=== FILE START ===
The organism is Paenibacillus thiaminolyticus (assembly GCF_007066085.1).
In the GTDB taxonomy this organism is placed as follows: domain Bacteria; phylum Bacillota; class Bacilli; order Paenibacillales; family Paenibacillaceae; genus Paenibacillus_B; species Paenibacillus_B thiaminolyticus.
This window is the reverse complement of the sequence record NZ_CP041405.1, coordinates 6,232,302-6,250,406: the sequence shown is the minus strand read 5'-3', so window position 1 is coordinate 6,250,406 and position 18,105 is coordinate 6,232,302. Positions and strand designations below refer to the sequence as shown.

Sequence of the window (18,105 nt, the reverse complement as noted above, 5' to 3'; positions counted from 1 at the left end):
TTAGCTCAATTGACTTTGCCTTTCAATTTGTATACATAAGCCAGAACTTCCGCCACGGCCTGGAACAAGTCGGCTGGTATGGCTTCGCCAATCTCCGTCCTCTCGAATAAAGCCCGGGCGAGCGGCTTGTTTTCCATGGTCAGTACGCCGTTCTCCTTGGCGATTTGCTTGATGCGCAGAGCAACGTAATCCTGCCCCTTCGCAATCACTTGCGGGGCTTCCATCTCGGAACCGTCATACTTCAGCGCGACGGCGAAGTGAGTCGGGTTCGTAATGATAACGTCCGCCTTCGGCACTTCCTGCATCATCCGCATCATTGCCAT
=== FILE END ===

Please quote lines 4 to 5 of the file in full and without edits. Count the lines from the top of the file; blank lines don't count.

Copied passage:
Sequence of the window (18,105 nt, the reverse complement as noted above, 5' to 3'; positions counted from 1 at the left end):
TTAGCTCAATTGACTTTGCCTTTCAATTTGTATACATAAGCCAGAACTTCCGCCACGGCCTGGAACAAGTCGGCTGGTATGGCTTCGCCAATCTCCGTCCTCTCGAATAAAGCCCGGGCGAGCGGCTTGTTTTCCATGGTCAGTACGCCGTTCTCCTTGGCGATTTGCTTGATGCGCAGAGCAACGTAATCCTGCCCCTTCGCAATCACTTGCGGGGCTTCCATCTCGGAACCGTCATACTTCAGCGCGACGGCGAAGTGAGTCGGGTTCGTAATGATAACGTCCGCCTTCGGCACTTCCTGCATCATCCGCATCATTGCCAT